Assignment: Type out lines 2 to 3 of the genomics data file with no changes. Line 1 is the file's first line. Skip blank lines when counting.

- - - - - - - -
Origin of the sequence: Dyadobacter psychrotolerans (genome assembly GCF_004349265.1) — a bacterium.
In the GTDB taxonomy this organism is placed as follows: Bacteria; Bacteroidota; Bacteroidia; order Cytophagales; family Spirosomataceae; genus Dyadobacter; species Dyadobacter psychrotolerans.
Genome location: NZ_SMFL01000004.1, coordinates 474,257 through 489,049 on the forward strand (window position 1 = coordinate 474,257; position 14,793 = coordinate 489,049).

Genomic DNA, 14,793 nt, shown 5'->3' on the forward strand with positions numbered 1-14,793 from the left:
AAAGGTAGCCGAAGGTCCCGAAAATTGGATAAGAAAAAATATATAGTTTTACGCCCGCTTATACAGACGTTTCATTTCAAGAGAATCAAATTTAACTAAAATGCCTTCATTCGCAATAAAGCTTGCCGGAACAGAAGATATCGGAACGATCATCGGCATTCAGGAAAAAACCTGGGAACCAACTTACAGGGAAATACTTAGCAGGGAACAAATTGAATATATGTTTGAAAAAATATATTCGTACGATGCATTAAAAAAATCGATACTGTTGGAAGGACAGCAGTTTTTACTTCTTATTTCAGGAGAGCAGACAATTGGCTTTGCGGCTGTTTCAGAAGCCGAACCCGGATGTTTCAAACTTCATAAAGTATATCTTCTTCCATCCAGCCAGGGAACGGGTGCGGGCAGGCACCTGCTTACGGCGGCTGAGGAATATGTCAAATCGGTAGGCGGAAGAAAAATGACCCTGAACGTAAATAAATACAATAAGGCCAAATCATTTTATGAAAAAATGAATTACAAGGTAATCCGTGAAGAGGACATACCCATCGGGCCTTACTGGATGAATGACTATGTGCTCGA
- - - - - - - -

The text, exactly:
In the GTDB taxonomy this organism is placed as follows: Bacteria; Bacteroidota; Bacteroidia; order Cytophagales; family Spirosomataceae; genus Dyadobacter; species Dyadobacter psychrotolerans.
Genome location: NZ_SMFL01000004.1, coordinates 474,257 through 489,049 on the forward strand (window position 1 = coordinate 474,257; position 14,793 = coordinate 489,049).